The word “laser” is an acronym that stands for “Light Amplification by Stimulated Emission of Radiation” and a laser beam is a highly focused wavelength radiation that will not dissipate. Laser cutting allows for tighter accuracies on a smaller scale than any other metal cutting method.
In addition to cutting, slicing, vaporizing, and melting, lasers can perform various machining and micromachining services, such as laser drilling, laser welding, laser etching, and laser engraving.
This wonderful technology is instrumental in many industries, especially in those that require microscopic tolerances and meticulous accuracy, like microtechnology and electronics. It is also used in HVAC, medical device, communications, automotive manufacturing, plumbing, and military and defense.
Aerospace and automotive manufacturing industries use laser cutting to fabricate pieces like precision parts, gaskets, solar cells, nozzles, and circuit boards. Cell phone parts, transducers, microchips, and military and communication devices rely on laser cutting as well. Even water piping and refrigeration systems have some laser cut elements. In the medical industry, laser cutting is used to drill hypo-tubes, catheter holes, filtering devices, gas flow orifices and other highly intricate devices.
Laser cutting technology is an innovation of the mid-20th century. While Albert Einstein theorized laser technology in the early 1900s, engineers did not build the first laser until 1960. The first laser was built by an American engineer and physicist named Theodore H. Mainman. It was a solid-state pink ruby laser. Four years later, Kumal Patel, an engineer in New Jersey, developed the first gas laser cutter, which used CO2.
Just one year later, engineers at Western Electric Engineering Research Center produced the first ever metal cutting laser. These engineers used it to drill holes into diamond dies. In a New York Times article he titled New Work Found for Lasers at Western Electric, William Freeman described the laser as, “A beam of light so intense it can penetrate far into space carrying a voice, that can cut metal as a power saw cuts lumber and that can burn a hole in diamonds is fast becoming an industrial workhorse.”
In 1967, British engineers came out with the first laser-assisted oxygen jet cutting system. They used their invention to cut sheet metal. By the ‘70s, manufacturers around the world were using laser cutting systems for all sorts of applications, from titanium cutting for aerospace to textile cutting.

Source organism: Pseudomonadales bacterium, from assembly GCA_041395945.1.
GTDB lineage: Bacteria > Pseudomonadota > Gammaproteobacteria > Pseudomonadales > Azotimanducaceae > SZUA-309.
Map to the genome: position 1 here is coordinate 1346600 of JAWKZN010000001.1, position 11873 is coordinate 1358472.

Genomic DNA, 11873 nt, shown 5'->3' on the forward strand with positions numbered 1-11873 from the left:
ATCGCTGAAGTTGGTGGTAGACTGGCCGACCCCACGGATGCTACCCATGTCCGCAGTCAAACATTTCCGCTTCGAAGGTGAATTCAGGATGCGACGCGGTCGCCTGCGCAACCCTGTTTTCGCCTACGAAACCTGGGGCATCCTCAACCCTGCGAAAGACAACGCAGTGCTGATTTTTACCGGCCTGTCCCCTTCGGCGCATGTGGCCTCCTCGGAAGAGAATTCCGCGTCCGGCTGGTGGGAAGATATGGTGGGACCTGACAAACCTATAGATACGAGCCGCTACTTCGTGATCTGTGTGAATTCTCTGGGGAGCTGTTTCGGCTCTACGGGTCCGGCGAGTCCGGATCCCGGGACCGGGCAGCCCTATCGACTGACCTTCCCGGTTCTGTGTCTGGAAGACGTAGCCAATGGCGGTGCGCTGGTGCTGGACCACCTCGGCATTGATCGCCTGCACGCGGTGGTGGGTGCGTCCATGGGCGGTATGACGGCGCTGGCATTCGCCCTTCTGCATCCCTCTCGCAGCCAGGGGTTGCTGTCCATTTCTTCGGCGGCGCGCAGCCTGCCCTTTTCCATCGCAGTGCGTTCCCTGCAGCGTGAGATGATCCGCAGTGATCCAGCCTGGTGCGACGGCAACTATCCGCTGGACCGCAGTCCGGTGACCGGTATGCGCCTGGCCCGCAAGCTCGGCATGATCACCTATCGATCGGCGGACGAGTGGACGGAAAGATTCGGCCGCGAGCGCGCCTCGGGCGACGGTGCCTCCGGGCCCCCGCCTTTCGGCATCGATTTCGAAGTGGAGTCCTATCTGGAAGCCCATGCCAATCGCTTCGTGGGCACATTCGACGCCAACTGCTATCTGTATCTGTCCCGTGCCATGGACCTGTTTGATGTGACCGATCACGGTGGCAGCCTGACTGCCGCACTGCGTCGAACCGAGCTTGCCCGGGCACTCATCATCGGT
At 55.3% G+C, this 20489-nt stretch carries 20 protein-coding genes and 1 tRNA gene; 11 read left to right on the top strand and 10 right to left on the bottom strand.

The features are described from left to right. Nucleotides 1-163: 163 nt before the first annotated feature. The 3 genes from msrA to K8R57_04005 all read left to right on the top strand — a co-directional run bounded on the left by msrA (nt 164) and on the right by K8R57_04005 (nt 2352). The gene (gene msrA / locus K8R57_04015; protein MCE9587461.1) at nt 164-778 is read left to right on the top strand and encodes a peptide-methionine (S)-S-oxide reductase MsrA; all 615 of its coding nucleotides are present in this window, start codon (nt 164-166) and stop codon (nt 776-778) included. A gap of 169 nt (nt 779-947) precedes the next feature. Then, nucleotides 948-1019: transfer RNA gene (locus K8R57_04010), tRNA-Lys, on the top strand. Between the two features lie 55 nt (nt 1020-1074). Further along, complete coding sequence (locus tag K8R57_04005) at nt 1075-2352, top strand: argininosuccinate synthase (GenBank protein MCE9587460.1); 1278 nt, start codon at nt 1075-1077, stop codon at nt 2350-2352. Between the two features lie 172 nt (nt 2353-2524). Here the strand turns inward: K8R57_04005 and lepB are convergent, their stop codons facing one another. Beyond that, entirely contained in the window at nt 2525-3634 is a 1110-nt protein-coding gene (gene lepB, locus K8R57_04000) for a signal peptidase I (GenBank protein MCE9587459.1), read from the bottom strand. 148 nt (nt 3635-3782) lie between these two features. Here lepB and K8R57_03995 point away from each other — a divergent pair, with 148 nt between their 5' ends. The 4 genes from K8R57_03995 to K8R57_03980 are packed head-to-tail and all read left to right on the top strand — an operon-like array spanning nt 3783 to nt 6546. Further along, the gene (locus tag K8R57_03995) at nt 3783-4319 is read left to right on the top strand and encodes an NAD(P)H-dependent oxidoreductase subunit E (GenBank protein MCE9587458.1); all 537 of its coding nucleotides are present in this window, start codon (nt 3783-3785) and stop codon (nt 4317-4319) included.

Today, laser cutting services have come a long way. For example, CO2 lasers are now strong enough to cut metal materials when they could not do this back in the 1970s. In general, laser cutting services have become less expensive, more efficient, able to make more precise cuts and more versatile (new wavelength bands, etc.). As time goes on, this trend will continue.
Laser cutters are frequently controlled through precision programs. These precision programs, which direct the laser cutting process with minimal human intervention, get the information they need from CNC systems that use CAD designs to input machining details.
In general, laser cutting services go like this:
1. The precision program gathers the required information for proper laser machining.
2. Technicians/the cutting machine cast the laser beam onto the material to be modified.
3. Either the workpiece or beam move in order to melt the workpiece in localized areas. Manufacturers focus and direct the laser beam either using CNC control or CNC control combined with fiber optics or mirrors.
4. Technicians may partner an “assist gas,” like nitrogen or carbon dioxide, with laser cutting in order to ready newly cut surfaces for painting or corrosion resistance coating. CO2 laser cutting, for example, is a gas assist laser cutting technique, and it is considered the most powerful wave laser in the world today.
Before beginning laser cutting, manufacturers map out what they’re going to do based on a number of factors as they relate to your application. These include part material, required tolerances, part dimensions, the preferred laser cutting system and position of the head or nozzle.
Manufacturers can create custom laser cut products by adjusting certain elements of the laser cut machine, such as CNC programming inputs, cut speed, heat affected zone (HAZ) and type of assist gas.
To perform their services, laser cut part manufacturers use three main laser types. These include metal lasers, fiber lasers, Neodymium (Nd) lasers, Neodymium yttrium-aluminum-garnet (Nd: YAG) lasers, CO2 lasers and high-powered lasers.
Metal lasers are any lasers that manufacturers design to exclusively modify metal workpieces. Among the most common laser cut metals are titanium, stainless steel, carbon steel, mild steel, and scribing metals.
Fiber lasers rely on the use of fiber optic (optical fiber) lasers that have been treated with rare earth elements such as ytterbium, thulium, erbium, or thulium. Fiber lasers are popular for their low operating costs, easy maintenance, and lack of moving parts.
CO2 lasers are versatile lasers capable of cutting anything from wood to stainless steel sheet to paper. Manufacturers primarily select them to perform industrial cutting, engraving and boring. Subtypes of CO2 lasers include slab lasers, slow axial flow lasers, fast axial flow lasers and transverse flow lasers.
Neodymium (Nd) lasers are a type of fiber laser. They work best with boring applications that call for high energy but require little repetition. Manufacturers also use them to perform laser welding. They work best with ceramic and scribing metals.